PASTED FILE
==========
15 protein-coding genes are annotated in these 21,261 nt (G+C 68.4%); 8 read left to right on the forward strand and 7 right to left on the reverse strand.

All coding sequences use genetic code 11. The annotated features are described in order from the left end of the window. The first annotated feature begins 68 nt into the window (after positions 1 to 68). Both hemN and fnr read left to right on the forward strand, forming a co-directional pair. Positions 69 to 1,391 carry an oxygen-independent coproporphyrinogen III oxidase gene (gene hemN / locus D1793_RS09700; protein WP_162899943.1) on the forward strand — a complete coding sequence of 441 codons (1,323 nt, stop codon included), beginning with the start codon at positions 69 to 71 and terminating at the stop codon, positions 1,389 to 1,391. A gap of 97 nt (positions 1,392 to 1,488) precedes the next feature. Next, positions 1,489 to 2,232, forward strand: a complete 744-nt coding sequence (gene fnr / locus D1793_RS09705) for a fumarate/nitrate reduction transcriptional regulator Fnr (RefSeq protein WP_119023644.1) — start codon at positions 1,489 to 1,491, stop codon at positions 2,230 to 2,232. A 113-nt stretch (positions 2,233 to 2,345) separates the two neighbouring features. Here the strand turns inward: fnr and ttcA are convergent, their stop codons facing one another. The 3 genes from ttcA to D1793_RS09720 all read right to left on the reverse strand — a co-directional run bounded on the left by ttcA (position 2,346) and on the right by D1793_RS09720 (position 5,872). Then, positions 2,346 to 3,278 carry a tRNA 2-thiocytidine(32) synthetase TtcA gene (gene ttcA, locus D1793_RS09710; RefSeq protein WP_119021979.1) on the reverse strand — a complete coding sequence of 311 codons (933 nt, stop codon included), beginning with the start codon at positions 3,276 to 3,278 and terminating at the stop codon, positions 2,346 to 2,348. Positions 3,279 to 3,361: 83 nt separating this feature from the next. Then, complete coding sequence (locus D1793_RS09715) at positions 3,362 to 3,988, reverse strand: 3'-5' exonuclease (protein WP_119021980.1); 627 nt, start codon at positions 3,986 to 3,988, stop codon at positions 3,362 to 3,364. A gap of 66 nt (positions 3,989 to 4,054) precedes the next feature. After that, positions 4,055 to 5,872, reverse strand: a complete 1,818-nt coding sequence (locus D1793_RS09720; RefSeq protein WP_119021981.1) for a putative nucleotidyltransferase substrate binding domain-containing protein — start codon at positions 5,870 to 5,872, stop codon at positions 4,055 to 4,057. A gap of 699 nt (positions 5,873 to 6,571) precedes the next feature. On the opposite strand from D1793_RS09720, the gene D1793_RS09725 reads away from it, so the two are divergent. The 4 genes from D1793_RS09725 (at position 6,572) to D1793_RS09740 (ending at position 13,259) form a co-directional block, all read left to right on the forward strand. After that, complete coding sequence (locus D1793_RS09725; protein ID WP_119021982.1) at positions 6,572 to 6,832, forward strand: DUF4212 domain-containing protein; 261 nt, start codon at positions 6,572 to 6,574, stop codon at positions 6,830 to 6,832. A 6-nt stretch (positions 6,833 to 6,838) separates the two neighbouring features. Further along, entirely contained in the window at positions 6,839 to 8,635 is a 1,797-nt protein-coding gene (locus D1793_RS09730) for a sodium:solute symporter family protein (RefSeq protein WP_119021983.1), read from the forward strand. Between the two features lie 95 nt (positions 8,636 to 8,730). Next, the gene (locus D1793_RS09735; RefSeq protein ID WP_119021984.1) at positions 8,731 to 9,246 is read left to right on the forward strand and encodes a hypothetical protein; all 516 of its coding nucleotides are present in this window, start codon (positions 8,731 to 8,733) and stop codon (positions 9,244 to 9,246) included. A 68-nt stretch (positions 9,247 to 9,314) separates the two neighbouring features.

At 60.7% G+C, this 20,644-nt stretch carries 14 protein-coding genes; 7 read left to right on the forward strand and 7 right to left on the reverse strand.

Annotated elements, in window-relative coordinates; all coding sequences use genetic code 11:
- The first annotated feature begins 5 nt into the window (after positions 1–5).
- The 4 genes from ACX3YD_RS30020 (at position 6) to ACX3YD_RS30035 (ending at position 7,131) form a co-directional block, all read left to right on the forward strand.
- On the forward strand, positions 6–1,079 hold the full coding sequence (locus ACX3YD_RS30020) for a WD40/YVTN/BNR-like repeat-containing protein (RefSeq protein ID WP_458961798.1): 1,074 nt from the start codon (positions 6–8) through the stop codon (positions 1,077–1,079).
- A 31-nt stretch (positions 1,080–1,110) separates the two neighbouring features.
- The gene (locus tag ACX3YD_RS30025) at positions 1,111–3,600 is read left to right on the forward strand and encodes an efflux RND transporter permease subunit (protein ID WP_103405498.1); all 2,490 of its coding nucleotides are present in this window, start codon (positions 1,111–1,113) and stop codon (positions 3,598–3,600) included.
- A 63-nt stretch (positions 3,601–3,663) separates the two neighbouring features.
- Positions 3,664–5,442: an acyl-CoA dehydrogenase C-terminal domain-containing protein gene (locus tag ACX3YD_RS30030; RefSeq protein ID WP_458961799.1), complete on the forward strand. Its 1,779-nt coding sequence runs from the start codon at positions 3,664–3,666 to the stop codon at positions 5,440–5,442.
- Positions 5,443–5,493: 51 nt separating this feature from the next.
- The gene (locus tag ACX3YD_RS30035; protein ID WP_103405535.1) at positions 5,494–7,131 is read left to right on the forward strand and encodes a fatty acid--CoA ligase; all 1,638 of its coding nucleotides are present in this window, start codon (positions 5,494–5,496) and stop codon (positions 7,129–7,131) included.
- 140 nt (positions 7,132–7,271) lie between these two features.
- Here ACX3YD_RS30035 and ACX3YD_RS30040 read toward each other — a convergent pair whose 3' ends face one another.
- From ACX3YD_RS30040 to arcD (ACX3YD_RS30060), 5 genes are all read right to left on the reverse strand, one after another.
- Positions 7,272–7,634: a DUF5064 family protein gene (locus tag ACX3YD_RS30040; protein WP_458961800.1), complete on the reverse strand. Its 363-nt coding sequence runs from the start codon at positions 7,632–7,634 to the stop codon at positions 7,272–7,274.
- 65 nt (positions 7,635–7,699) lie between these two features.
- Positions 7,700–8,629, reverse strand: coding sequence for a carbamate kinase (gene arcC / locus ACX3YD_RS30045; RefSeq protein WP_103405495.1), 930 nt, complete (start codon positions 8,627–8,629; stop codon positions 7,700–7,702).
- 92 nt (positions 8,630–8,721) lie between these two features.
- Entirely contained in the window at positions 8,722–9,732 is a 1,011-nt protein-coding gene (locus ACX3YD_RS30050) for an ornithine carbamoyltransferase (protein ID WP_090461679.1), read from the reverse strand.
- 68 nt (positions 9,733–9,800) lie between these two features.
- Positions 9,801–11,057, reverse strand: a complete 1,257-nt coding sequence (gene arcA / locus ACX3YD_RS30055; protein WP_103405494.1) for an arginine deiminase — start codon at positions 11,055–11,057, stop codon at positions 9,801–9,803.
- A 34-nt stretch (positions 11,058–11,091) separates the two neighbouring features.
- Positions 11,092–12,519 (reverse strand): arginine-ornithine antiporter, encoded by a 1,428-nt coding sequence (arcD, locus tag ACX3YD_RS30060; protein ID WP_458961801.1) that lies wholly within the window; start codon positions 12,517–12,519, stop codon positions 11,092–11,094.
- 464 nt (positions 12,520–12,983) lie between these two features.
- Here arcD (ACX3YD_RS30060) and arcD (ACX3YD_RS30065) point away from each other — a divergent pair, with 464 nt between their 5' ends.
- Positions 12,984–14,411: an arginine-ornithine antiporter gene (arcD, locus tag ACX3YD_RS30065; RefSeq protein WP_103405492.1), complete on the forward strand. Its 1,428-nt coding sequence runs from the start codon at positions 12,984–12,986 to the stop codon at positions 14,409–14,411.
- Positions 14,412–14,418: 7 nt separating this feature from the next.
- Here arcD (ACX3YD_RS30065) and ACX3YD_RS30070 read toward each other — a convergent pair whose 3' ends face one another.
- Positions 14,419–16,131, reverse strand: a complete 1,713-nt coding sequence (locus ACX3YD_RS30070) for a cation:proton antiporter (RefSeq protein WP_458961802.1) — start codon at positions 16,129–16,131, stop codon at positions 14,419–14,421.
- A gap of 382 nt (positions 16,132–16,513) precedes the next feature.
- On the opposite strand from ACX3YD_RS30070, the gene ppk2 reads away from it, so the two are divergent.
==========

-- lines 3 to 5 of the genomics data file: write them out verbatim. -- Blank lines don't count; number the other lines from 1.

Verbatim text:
At 60.7% G+C, this 20,644-nt stretch carries 14 protein-coding genes; 7 read left to right on the forward strand and 7 right to left on the reverse strand.

Annotated elements, in window-relative coordinates; all coding sequences use genetic code 11:
- The first annotated feature begins 5 nt into the window (after positions 1–5).